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Environ Res. 2014 Oct;134:134-42. doi: 10.1016/j.envres.2014.07.003. Epub 2014 Aug 13.

Temporal trends of radio-frequency electromagnetic field (RF-EMF) exposure in everyday environments across European cities.

Author information

1
Swiss Tropical and Public Health Institute, Department of Epidemiology and Public Health, Socinstrasse 57, CH-4002 Basel, Switzerland; University of Basel, Basel, Switzerland; Department of Information Technology, Ghent University/iMinds, Gaston Crommenlaan 8, B-9050 Ghent, Belgium.
2
Department of Information Technology, Ghent University/iMinds, Gaston Crommenlaan 8, B-9050 Ghent, Belgium.
3
Swiss Tropical and Public Health Institute, Department of Epidemiology and Public Health, Socinstrasse 57, CH-4002 Basel, Switzerland; University of Basel, Basel, Switzerland. Electronic address: martin.roosli@unibas.ch.

Abstract

BACKGROUND:

The rapid development and increased use of wireless telecommunication technologies led to a substantial change of radio-frequency electromagnetic field (RF-EMF) exposure in the general population but little is known about temporal trends of RF-EMF in our everyday environment.

OBJECTIVES:

The objective of our study is to evaluate temporal trends of RF-EMF exposure levels in different microenvironments of three European cities using a common measurement protocol.

METHODS:

We performed measurements in the cities of Basel (Switzerland), Ghent and Brussels (Belgium) during one year, between April 2011 and March 2012. RF-EMF exposure in 11 different frequency bands ranging from FM (Frequency Modulation, 88 MHz) to WLAN (Wireless Local Area Network, 2.5 GHz) was quantified with portable measurement devices (exposimeters) in various microenvironments: outdoor areas (residential areas, downtown and suburb), public transports (train, bus and tram or metro rides) and indoor places (airport, railway station and shopping centers). Measurements were collected every 4s during 10-50 min per environment and measurement day. Linear temporal trends were analyzed by mixed linear regression models.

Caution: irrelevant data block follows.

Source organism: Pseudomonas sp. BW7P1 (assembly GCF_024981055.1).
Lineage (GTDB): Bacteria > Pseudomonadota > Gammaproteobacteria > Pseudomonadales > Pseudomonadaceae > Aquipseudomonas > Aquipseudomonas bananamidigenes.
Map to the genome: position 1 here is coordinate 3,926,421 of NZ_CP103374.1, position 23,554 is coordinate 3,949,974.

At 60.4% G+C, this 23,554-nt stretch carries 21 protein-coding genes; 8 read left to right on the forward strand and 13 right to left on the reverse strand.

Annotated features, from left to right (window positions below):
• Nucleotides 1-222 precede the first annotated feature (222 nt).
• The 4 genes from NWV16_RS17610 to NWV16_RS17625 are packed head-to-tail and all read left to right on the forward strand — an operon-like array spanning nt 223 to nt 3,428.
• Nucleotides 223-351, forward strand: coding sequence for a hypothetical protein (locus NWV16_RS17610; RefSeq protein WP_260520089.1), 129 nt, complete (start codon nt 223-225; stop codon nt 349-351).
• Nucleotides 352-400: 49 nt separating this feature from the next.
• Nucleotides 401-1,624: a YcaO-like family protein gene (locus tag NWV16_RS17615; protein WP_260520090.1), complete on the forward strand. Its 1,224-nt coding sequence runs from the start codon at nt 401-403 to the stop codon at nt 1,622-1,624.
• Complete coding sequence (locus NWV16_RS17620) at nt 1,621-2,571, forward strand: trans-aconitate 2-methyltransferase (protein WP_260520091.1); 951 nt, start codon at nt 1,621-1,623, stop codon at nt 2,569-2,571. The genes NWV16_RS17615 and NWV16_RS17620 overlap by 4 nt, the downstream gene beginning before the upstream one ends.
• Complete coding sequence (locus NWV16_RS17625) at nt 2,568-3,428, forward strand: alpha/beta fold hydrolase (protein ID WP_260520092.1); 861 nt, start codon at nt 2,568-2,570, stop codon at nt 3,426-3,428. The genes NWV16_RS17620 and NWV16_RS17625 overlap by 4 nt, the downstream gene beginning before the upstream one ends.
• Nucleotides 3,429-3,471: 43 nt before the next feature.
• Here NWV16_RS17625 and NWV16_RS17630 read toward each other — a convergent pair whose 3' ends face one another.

RESULTS:

Highest total RF-EMF exposure levels occurred in public transports (all public transports combined) with arithmetic mean values of 0.84 V/m in Brussels, 0.72 V/m in Ghent, and 0.59 V/m in Basel. In all outdoor areas combined, mean exposure levels were 0.41 V/m in Brussels, 0.31 V/m in Ghent and 0.26 V/m in Basel. Within one year, total RF-EMF exposure levels in all outdoor areas in combination increased by 57.1% (p<0.001) in Basel by 20.1% in Ghent (p=0.053) and by 38.2% (p=0.012) in Brussels. Exposure increase was most consistently observed in outdoor areas due to emissions from mobile phone base stations. In public transports RF-EMF levels tended also to increase but mostly without statistical significance.

DISCUSSION:

An increase of RF-EMF exposure levels has been observed between April 2011 and March 2012 in various microenvironments of three European cities. Nevertheless, exposure levels were still far below regulatory limits of each country. A continuous monitoring is needed to identify high exposure areas and to anticipate critical development of RF-EMF exposure at public places.

KEYWORDS:

Exposimeter; Monitoring; Personal exposure; Radio-frequency electromagnetic field (RF-EMF); Temporal trends

PMID:
25127524
DOI:
10.1016/j.envres.2014.07.003
[Indexed for MEDLINE]

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